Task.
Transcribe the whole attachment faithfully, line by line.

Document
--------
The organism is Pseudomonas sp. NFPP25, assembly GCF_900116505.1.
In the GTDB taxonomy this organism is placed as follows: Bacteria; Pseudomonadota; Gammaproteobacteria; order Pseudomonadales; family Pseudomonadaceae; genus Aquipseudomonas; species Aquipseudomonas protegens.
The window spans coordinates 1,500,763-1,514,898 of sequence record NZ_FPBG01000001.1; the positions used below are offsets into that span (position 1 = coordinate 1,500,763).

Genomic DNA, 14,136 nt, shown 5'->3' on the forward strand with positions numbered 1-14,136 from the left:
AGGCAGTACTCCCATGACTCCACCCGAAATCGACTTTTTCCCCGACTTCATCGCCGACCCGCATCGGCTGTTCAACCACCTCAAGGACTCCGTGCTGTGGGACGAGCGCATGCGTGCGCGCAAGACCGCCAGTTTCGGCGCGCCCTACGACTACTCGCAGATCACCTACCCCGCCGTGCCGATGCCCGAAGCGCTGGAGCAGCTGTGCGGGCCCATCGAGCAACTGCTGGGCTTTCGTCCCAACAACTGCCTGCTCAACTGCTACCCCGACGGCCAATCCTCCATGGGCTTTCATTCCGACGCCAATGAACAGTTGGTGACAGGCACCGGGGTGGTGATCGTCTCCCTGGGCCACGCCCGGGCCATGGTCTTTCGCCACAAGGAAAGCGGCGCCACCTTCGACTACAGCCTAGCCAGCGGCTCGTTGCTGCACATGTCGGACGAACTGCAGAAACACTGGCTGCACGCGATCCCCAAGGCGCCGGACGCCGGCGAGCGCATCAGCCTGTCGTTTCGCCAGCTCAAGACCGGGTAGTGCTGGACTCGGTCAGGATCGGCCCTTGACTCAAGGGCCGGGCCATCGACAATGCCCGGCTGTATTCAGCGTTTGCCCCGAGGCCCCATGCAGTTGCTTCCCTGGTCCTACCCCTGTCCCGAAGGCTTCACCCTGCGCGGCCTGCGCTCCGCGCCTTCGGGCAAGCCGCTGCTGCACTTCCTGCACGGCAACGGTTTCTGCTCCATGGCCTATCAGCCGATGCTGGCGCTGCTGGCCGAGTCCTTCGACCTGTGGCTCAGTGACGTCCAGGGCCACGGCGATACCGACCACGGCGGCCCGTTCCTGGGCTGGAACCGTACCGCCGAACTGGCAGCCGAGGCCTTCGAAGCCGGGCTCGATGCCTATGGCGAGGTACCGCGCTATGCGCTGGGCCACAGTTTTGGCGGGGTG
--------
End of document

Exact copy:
The organism is Pseudomonas sp. NFPP25, assembly GCF_900116505.1.
In the GTDB taxonomy this organism is placed as follows: Bacteria; Pseudomonadota; Gammaproteobacteria; order Pseudomonadales; family Pseudomonadaceae; genus Aquipseudomonas; species Aquipseudomonas protegens.
The window spans coordinates 1,500,763-1,514,898 of sequence record NZ_FPBG01000001.1; the positions used below are offsets into that span (position 1 = coordinate 1,500,763).

Genomic DNA, 14,136 nt, shown 5'->3' on the forward strand with positions numbered 1-14,136 from the left:
AGGCAGTACTCCCATGACTCCACCCGAAATCGACTTTTTCCCCGACTTCATCGCCGACCCGCATCGGCTGTTCAACCACCTCAAGGACTCCGTGCTGTGGGACGAGCGCATGCGTGCGCGCAAGACCGCCAGTTTCGGCGCGCCCTACGACTACTCGCAGATCACCTACCCCGCCGTGCCGATGCCCGAAGCGCTGGAGCAGCTGTGCGGGCCCATCGAGCAACTGCTGGGCTTTCGTCCCAACAACTGCCTGCTCAACTGCTACCCCGACGGCCAATCCTCCATGGGCTTTCATTCCGACGCCAATGAACAGTTGGTGACAGGCACCGGGGTGGTGATCGTCTCCCTGGGCCACGCCCGGGCCATGGTCTTTCGCCACAAGGAAAGCGGCGCCACCTTCGACTACAGCCTAGCCAGCGGCTCGTTGCTGCACATGTCGGACGAACTGCAGAAACACTGGCTGCACGCGATCCCCAAGGCGCCGGACGCCGGCGAGCGCATCAGCCTGTCGTTTCGCCAGCTCAAGACCGGGTAGTGCTGGACTCGGTCAGGATCGGCCCTTGACTCAAGGGCCGGGCCATCGACAATGCCCGGCTGTATTCAGCGTTTGCCCCGAGGCCCCATGCAGTTGCTTCCCTGGTCCTACCCCTGTCCCGAAGGCTTCACCCTGCGCGGCCTGCGCTCCGCGCCTTCGGGCAAGCCGCTGCTGCACTTCCTGCACGGCAACGGTTTCTGCTCCATGGCCTATCAGCCGATGCTGGCGCTGCTGGCCGAGTCCTTCGACCTGTGGCTCAGTGACGTCCAGGGCCACGGCGATACCGACCACGGCGGCCCGTTCCTGGGCTGGAACCGTACCGCCGAACTGGCAGCCGAGGCCTTCGAAGCCGGGCTCGATGCCTATGGCGAGGTACCGCGCTATGCGCTGGGCCACAGTTTTGGCGGGGTG